Thailand’s Coffee Revolution

Thailand’s Coffee Revolution

When people think of where the world’s best coffee comes from, Thailand doesn’t rank very high. For all the great things Thailand is known for coffee isn’t usually one of them. In fact 10 years ago it was a struggle to find a cup of real fresh coffee anywhere outside a fancy hotel or restaurant.

Those days are well and truly gone. The streets and roads of Thailand are lined with cafes selling quality local coffees. This is a lucrative business today, thanks in part to decades of government efforts to encourage villagers in remote mountain communities to replace opium crops with coffee beans. Private companies and individuals have gone in on the action, working with villagers to grow organic coffee and establish sustainable farming and selling practices that benefit the local community. Here is a sampling of the companies bringing quality Thai coffees to the market. Akha Ama Akha Ama Coffee was founded by Lee AyuChuepa, who grew up in an Akha hill tribe village outside Chiang Rai. Villagers struggled to make much profit from the coffee trade, as they had to travel long journeys to Chiang Rai and sell to a middleman who took a hefty share of the profits. Lee found a way to put himself through school, attended university and made it his goal to give back to his community.

The result of his ambitions was Akha Ama Coffee. Village farmers grow quality, organic coffee and Lee ensures fair prices in exchange for a percentage of the sales going to his stores. He opened two Akha Ama shops and if you’re ever passing through Chiang Mai, you should absolutely stop in to one of them. The coffee is tasty, and care has clearly gone into everything from the preparation of the beans to the decor of the shop. To encourage patrons, coffee enthusiasts and travelers to engage with the product they’re consuming, Akha Ama leads a yearly coffee journey. Guests stay in the village, meet the farmers and see exactly how coffee beans are harvested and readied for sale. Doi Chaang Another socially minded enterprise, DoiChaang is a partnership between a Canadian father-son business team and Akha villagers in DoiChaang. The company is 50 percent grower owned, and has received a number of accolades in recognition of their business model and quality product. DoiChaang coffee is made from organic arabica beans, and is “shade grown, handpicked, fresh water washed and sun dried,” according to the company.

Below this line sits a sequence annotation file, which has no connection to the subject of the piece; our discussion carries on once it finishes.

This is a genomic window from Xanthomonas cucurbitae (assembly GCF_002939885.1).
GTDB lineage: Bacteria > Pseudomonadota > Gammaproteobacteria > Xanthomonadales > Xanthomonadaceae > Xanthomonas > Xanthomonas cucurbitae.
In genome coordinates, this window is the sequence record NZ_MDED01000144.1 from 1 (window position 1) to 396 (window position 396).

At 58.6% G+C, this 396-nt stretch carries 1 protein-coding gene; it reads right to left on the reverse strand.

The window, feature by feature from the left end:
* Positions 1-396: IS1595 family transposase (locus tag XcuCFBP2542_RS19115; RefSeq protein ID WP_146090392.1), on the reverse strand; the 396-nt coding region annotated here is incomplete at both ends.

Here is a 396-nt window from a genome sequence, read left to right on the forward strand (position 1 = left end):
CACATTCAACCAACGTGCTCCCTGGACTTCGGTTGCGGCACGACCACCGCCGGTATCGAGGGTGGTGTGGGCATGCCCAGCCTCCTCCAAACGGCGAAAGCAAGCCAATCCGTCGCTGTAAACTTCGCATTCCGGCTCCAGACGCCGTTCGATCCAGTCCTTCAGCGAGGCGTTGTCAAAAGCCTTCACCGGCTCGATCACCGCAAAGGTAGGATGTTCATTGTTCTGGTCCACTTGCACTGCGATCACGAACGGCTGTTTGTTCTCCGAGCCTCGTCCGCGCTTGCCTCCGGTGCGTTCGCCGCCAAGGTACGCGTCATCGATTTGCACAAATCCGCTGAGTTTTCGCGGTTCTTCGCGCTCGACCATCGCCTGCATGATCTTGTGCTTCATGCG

There are a number of DoiChaang coffee shops throughout Northern Thailand, including in Chiang Mai and Chiang Rai, where you can find the original DoiChaang shop. Duang Dee Like Akha Ama and DoiChaang, Duang Dee coffee is produced by villagers in northern Thailand and the coffee enterprise allows them to bring in sustainable income and maintain their traditional way of life. Duang Dee also works with farmers to educate them about preventing soil erosion and sustainable, ethical farming practices. This not only benefits the villagers by ensuring they are able to continue living off the land, but the environment as well.

No pesticides are used in coffee production, so there’s also the added health benefit of not having to worry about beans being heavily treated with chemicals. It allows consumers to make ethical choices when they have a hankering for a cup of joe. According to the Duang Dee website, they distribute thousands of coffee trees to village farmers, with no obligation that the farmers have to sell to them.

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When people think of where the world’s best coffee comes from, Thailand doesn’t rank very high. For all the great things Thailand is known for coffee isn’t usually one of them. In fact 10 years ago it was a struggle to find a cup of real fresh coffee anywhere...

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